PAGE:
E-Commerce And Social Media: Fraud With No Recourse

E-Commerce And Social Media: Fraud With No Recourse

The COVID 19 pandemic was a boost for e-commerce and social media businesses. Limited movement meant more online orders. In Kenya, e-commerce giant Jumia may potentially make a profit during this period. The problem with e-commerce in Kenya is that while customers sign up and buy a product online, there is no guarantee that they will purchase the product again online. While this pandemic may see online make merchants make a profit, they may go back to short sales as soon as the world opens again. The intersection of E-commerce and Social Media has created a haven for online fraud with few mechanisms for protection or recourse.E-Commerce And Social Media: Fraud With No Recourse

So does this happen?  In this article, I will explain why online shopping on social media in Kenya is a hot mess.


In the last two months, e-commerce had a surge and there has been a demand for gaming consoles, and at some point, it was allegedly reported that there were no PlayStation 4s in Nairobi. While genuine shops continued to inform their customers that they had run out of stock, others quickly set up e-commerce solutions on Instagram. Their con game is elaborate. They advertised that they had an extensive stock of PS4s, and they sold it at a surprisingly low price. Kshs 25,000. (250 USD) Typically it would cost Kshs 40,000 (400 USD).E-Commerce And Social Media: Fraud With No Recourse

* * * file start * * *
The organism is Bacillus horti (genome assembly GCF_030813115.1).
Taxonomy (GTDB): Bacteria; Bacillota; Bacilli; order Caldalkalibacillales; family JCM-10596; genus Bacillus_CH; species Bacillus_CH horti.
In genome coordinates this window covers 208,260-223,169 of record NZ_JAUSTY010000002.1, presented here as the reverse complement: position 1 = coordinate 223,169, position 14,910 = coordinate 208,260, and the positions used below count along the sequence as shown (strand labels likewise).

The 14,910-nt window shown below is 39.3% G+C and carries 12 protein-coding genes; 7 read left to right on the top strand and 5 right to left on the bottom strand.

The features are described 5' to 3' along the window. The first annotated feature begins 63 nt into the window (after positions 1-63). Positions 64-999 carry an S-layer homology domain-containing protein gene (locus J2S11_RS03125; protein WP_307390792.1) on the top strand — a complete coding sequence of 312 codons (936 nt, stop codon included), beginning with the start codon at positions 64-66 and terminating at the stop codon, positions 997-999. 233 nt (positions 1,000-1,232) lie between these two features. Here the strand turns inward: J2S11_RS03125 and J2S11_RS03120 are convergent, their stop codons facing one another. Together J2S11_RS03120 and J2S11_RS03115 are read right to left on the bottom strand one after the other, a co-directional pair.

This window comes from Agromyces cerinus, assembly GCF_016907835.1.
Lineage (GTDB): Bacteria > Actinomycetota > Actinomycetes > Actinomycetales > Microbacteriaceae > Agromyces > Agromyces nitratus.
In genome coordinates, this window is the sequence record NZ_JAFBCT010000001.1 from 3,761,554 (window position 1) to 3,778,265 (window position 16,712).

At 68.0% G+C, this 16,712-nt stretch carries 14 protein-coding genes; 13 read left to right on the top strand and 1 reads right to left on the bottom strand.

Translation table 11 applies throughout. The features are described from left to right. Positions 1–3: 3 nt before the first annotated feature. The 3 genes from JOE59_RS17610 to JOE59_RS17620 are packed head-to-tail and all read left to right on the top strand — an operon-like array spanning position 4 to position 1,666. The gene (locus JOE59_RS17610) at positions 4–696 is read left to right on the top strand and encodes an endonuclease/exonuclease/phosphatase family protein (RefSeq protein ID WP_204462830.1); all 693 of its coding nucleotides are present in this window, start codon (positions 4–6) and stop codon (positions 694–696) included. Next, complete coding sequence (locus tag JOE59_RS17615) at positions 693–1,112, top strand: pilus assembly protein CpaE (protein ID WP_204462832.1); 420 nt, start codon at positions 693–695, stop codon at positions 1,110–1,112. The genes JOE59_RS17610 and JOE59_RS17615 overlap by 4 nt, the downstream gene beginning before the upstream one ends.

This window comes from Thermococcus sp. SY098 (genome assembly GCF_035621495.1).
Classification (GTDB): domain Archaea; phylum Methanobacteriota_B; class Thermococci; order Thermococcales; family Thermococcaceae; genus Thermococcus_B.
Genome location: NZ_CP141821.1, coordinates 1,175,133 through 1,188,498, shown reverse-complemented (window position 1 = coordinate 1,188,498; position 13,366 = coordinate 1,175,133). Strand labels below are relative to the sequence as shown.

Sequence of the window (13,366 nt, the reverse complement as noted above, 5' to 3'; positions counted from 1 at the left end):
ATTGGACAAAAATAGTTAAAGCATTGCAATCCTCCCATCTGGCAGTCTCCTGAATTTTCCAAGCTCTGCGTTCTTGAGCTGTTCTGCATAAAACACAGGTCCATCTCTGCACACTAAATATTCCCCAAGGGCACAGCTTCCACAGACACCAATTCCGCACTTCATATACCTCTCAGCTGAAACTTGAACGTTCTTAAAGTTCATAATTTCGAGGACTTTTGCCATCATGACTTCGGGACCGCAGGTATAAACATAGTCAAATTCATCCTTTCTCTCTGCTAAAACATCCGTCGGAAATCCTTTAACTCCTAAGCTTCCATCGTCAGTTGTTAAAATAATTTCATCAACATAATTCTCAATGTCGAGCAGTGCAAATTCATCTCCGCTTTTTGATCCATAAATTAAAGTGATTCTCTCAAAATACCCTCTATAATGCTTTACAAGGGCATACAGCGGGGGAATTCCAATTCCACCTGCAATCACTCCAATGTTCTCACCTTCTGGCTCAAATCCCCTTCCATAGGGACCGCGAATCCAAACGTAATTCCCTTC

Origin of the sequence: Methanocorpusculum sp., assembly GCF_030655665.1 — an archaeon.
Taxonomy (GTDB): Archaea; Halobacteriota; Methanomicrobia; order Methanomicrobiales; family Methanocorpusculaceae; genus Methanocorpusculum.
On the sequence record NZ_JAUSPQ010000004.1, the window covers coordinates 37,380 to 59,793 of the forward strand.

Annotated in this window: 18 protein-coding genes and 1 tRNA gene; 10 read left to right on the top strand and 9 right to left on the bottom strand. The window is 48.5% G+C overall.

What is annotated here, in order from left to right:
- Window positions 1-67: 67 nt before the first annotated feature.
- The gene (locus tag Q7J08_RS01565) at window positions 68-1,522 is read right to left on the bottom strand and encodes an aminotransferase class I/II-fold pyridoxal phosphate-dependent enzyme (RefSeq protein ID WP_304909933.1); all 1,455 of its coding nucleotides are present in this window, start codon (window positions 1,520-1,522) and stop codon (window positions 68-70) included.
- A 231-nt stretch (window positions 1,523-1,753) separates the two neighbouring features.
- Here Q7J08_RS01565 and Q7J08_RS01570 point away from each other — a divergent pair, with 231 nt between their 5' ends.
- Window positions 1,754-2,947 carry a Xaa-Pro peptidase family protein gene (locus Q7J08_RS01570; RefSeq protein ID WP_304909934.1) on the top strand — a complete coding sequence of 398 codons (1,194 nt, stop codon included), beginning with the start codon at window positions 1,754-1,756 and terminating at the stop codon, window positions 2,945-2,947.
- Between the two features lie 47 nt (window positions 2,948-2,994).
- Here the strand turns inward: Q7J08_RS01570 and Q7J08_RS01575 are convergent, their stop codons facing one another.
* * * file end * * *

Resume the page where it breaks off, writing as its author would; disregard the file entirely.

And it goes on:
A vulnerable customer ends up contacting such a seller, and the con game begins. The customer is informed that the console is available, and they are required to pay the full amount so that the purchase can be completed. The e-commerce model generally requires pre-payment since a purchase culminates in the e-commerce experience. The customer pays and is informed that their package will be delivered to their address.


The customer is then called by a second fraudulent unknown caller who presents themselves as the LMD(Last-Mile Delivery) ‘company agent’. They inform the customer that they are on their way. The customer has not sensed that they have been conned yet, and they proceed to give their address details. The ‘company agent’ is to kind enough to update the customer about their whereabouts. They will send periodic text messages just to keep the customer in high spirits that they will soon be an owner of a brand new Playstation 4. After one hour, the phone stops ringing. The texts disappear. The customer gives it another hour. At the end of the second hour, the customer then realizes that they have been conned most effortlessly and elaborately. They do not seek any recourse because the fraudsters have already blocked them, withdrew the cash sent, and blocked them on all social media. E-Commerce And Social Media: Fraud With No Recourse

As I end, I pose the following questions

  1. Is there a chance that the customer will get their money back?
  2. Are consumers protected from fraudsters when shopping online in Kenya?
  3. Are potential shoppers likely to go online once they read this?
  4. Is e-commerce regulated in Kenya?

Have any thoughts? Let’s discuss them.

E-Commerce And Social Media: Fraud With No Recourse

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